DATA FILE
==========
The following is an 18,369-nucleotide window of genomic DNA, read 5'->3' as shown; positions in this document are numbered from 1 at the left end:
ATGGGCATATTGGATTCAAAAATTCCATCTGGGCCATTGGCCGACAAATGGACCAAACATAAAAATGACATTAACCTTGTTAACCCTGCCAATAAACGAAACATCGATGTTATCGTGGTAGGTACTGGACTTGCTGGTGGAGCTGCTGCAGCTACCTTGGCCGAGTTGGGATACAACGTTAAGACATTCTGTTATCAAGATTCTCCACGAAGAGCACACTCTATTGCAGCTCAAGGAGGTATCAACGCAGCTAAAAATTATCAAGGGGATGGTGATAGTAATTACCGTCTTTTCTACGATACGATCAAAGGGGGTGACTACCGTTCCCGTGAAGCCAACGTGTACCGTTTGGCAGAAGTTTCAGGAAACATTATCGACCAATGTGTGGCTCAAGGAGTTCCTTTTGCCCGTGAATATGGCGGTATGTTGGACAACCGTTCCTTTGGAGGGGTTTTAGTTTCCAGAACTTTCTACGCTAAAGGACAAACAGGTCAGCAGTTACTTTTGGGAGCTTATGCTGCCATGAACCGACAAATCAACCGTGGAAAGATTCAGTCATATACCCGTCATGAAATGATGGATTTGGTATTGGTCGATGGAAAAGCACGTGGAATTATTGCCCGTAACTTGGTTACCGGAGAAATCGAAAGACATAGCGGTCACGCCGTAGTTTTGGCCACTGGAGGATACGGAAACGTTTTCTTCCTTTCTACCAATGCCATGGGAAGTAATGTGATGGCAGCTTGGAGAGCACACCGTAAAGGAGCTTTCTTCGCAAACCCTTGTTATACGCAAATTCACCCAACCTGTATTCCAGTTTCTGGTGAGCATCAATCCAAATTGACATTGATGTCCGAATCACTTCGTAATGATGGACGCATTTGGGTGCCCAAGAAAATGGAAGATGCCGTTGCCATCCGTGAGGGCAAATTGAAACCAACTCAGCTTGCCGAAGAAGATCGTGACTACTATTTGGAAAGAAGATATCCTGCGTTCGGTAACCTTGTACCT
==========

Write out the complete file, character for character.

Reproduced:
The following is an 18,369-nucleotide window of genomic DNA, read 5'->3' as shown; positions in this document are numbered from 1 at the left end:
ATGGGCATATTGGATTCAAAAATTCCATCTGGGCCATTGGCCGACAAATGGACCAAACATAAAAATGACATTAACCTTGTTAACCCTGCCAATAAACGAAACATCGATGTTATCGTGGTAGGTACTGGACTTGCTGGTGGAGCTGCTGCAGCTACCTTGGCCGAGTTGGGATACAACGTTAAGACATTCTGTTATCAAGATTCTCCACGAAGAGCACACTCTATTGCAGCTCAAGGAGGTATCAACGCAGCTAAAAATTATCAAGGGGATGGTGATAGTAATTACCGTCTTTTCTACGATACGATCAAAGGGGGTGACTACCGTTCCCGTGAAGCCAACGTGTACCGTTTGGCAGAAGTTTCAGGAAACATTATCGACCAATGTGTGGCTCAAGGAGTTCCTTTTGCCCGTGAATATGGCGGTATGTTGGACAACCGTTCCTTTGGAGGGGTTTTAGTTTCCAGAACTTTCTACGCTAAAGGACAAACAGGTCAGCAGTTACTTTTGGGAGCTTATGCTGCCATGAACCGACAAATCAACCGTGGAAAGATTCAGTCATATACCCGTCATGAAATGATGGATTTGGTATTGGTCGATGGAAAAGCACGTGGAATTATTGCCCGTAACTTGGTTACCGGAGAAATCGAAAGACATAGCGGTCACGCCGTAGTTTTGGCCACTGGAGGATACGGAAACGTTTTCTTCCTTTCTACCAATGCCATGGGAAGTAATGTGATGGCAGCTTGGAGAGCACACCGTAAAGGAGCTTTCTTCGCAAACCCTTGTTATACGCAAATTCACCCAACCTGTATTCCAGTTTCTGGTGAGCATCAATCCAAATTGACATTGATGTCCGAATCACTTCGTAATGATGGACGCATTTGGGTGCCCAAGAAAATGGAAGATGCCGTTGCCATCCGTGAGGGCAAATTGAAACCAACTCAGCTTGCCGAAGAAGATCGTGACTACTATTTGGAAAGAAGATATCCTGCGTTCGGTAACCTTGTACCT